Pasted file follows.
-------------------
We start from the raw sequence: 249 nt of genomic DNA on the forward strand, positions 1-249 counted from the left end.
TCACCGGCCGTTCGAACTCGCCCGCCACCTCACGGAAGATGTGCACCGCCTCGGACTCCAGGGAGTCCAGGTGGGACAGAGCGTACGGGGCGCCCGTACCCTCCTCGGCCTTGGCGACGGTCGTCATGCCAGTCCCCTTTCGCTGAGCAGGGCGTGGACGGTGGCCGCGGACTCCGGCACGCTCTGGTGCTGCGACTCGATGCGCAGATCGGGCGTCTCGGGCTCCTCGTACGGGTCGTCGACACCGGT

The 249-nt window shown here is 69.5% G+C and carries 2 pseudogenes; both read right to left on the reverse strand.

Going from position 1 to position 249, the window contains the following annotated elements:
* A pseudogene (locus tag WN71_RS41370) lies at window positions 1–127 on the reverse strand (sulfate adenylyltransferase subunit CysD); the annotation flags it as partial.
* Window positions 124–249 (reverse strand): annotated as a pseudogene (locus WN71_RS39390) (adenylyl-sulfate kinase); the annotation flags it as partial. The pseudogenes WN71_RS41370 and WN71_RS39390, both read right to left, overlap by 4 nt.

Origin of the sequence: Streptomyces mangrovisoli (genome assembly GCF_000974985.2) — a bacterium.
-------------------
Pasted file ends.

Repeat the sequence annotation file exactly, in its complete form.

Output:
We start from the raw sequence: 249 nt of genomic DNA on the forward strand, positions 1-249 counted from the left end.
TCACCGGCCGTTCGAACTCGCCCGCCACCTCACGGAAGATGTGCACCGCCTCGGACTCCAGGGAGTCCAGGTGGGACAGAGCGTACGGGGCGCCCGTACCCTCCTCGGCCTTGGCGACGGTCGTCATGCCAGTCCCCTTTCGCTGAGCAGGGCGTGGACGGTGGCCGCGGACTCCGGCACGCTCTGGTGCTGCGACTCGATGCGCAGATCGGGCGTCTCGGGCTCCTCGTACGGGTCGTCGACACCGGT

The 249-nt window shown here is 69.5% G+C and carries 2 pseudogenes; both read right to left on the reverse strand.

Going from position 1 to position 249, the window contains the following annotated elements:
* A pseudogene (locus tag WN71_RS41370) lies at window positions 1–127 on the reverse strand (sulfate adenylyltransferase subunit CysD); the annotation flags it as partial.
* Window positions 124–249 (reverse strand): annotated as a pseudogene (locus WN71_RS39390) (adenylyl-sulfate kinase); the annotation flags it as partial. The pseudogenes WN71_RS41370 and WN71_RS39390, both read right to left, overlap by 4 nt.

Origin of the sequence: Streptomyces mangrovisoli (genome assembly GCF_000974985.2) — a bacterium.